Sacred stories help us share and transmit human truths, and regardless of what your religious affiliation is, if any, this story reveals the truth that no matter what the outcomes are, our choices matter, at the very least, to ourselves, and to the stories we tell about ourselves to ourselves.

This conception aligns well with the kinds of choices we make in games like Pandemic. The outcomes may not be in our control at all. Outbreaks will escalate. The Great Old Ones will break through the gates into our dimension. The hordes of zombies will overrun our position. But we enjoy the fight, and the decisions and dilemmas we confront as part of that fight. This type of meaning may have limited impacts on outcomes, but it gives us an opportunity for expressing something about ourselves.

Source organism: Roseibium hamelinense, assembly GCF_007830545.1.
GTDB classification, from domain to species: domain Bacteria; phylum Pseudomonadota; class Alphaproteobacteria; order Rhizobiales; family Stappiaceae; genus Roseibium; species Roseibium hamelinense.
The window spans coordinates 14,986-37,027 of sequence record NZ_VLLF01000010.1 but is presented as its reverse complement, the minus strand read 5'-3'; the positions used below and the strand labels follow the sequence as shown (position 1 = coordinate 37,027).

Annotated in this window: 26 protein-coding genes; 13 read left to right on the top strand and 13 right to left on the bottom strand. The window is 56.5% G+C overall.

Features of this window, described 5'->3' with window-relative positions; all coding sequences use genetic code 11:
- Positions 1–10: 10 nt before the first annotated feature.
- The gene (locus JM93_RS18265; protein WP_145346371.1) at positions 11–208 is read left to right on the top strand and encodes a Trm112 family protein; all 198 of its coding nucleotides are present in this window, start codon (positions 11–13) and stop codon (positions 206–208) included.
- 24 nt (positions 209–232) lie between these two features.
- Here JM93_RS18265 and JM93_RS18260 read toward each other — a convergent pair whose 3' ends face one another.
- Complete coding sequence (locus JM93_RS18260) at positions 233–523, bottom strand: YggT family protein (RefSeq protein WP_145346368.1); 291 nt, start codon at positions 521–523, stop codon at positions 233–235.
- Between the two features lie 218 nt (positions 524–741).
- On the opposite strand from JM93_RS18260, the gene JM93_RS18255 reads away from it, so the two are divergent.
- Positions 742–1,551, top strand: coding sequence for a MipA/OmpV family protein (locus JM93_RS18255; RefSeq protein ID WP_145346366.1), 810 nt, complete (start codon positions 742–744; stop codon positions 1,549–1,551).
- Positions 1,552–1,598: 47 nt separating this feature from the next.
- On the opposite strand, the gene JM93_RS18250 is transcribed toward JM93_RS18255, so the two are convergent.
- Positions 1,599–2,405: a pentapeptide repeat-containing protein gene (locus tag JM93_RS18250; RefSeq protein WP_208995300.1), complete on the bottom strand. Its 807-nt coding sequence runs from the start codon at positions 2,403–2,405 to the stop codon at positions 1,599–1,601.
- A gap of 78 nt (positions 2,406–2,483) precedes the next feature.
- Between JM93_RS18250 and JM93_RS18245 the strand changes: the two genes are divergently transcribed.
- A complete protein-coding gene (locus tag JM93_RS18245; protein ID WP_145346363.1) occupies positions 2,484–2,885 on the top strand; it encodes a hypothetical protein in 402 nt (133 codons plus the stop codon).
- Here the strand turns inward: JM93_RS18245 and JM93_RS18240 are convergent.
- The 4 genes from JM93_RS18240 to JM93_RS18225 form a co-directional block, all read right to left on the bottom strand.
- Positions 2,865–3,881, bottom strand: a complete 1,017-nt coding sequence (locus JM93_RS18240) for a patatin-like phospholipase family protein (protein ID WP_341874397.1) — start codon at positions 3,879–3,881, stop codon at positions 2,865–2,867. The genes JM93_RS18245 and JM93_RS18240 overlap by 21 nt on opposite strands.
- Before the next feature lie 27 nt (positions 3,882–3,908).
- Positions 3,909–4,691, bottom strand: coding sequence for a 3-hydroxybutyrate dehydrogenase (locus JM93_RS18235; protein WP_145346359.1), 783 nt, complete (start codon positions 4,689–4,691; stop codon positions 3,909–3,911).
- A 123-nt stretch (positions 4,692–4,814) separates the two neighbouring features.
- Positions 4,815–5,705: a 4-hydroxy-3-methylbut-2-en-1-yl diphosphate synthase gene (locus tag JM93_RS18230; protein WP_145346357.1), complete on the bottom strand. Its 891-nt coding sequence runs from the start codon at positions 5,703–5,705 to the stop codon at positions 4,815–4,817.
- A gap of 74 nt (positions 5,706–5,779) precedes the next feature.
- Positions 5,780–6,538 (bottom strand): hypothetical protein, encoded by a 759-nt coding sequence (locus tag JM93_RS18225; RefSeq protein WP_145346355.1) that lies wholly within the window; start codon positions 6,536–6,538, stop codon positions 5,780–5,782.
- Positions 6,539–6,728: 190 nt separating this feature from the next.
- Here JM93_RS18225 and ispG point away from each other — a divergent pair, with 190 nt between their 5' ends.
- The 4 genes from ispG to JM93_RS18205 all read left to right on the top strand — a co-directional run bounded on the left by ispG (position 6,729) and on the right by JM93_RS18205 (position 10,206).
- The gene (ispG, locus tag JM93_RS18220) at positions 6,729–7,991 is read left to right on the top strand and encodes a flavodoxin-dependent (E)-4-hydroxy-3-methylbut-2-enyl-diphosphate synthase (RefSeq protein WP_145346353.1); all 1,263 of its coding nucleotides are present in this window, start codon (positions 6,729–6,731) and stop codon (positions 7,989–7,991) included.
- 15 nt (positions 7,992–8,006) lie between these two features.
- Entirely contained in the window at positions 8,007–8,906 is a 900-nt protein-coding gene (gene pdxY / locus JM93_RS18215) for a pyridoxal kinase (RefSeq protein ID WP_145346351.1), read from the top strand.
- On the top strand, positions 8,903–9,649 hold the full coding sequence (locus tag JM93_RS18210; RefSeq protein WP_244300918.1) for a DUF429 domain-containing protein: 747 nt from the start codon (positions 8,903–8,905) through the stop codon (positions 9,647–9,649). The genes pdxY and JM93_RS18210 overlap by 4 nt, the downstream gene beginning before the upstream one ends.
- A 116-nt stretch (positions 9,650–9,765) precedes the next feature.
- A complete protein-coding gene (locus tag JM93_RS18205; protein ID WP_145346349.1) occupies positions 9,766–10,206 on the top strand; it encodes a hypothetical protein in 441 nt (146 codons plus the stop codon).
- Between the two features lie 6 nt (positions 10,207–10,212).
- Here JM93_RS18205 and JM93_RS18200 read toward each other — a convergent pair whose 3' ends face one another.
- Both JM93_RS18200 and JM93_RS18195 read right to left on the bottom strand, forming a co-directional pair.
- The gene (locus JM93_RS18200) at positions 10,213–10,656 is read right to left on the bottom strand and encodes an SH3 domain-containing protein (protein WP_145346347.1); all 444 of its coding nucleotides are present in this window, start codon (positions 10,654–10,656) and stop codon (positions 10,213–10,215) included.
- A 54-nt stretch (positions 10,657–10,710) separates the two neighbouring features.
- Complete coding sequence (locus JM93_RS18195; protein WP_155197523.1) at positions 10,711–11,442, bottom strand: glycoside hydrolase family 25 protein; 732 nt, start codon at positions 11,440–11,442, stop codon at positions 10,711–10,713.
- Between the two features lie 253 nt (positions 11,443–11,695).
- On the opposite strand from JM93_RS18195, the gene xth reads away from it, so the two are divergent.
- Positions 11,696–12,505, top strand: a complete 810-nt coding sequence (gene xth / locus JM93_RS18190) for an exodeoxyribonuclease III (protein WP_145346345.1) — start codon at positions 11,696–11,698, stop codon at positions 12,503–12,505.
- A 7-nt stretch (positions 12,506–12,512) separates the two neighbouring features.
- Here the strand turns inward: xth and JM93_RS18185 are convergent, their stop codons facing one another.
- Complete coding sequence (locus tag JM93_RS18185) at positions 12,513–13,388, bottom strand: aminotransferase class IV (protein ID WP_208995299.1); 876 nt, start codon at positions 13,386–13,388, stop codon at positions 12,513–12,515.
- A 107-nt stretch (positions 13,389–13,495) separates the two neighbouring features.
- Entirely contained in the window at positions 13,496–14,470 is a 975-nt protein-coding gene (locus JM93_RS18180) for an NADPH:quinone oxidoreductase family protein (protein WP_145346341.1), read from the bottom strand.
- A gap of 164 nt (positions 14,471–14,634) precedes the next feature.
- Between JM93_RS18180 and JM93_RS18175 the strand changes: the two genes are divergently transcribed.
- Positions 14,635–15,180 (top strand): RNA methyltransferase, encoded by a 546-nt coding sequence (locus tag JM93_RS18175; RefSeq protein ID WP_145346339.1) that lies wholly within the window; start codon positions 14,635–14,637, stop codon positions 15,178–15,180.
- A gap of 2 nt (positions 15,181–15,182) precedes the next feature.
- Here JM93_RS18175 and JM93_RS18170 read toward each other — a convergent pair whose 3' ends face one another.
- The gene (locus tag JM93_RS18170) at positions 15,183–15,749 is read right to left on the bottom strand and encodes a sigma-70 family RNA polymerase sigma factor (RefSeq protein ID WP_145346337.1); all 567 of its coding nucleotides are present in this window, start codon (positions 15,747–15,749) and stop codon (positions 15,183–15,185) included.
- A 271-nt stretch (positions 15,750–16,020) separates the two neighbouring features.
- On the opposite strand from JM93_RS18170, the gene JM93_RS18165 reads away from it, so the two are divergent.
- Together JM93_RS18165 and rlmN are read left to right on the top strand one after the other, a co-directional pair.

Interestingly, the older school of Eurogames we considered above has relatively little space for that kind of expressive meaning. Those games require careful calculation, and they reward sharp tactics and strategic decision-making. Yet, even in the Eurogame space, we see a shift in aesthetic. From Stefan Feld’s point-salad Euros to the sandbox Euros like Caverna and A Feast For Odin, leading designers have created so much variety and obscured their equations with so much opacity that players can’t possibility calculate their way to victory alone. That choice incentivizes players to be more expressive: not to choose what appears to be the best strategy, but to choose a path that seems appealing to them and to try and maximize it.

In conclusion, I would seek to amend, or to expand, the definition of meaningful decisions. Rather than considering a decision meaningful because of its impacts on the outcome of a game, we should additionally consider it meaningful for how it enables players to express themselves within the game. I think this is an idea that may not be covered extensively in tabletop game design writing, but it is in full bloom in the games we see on our tables each week.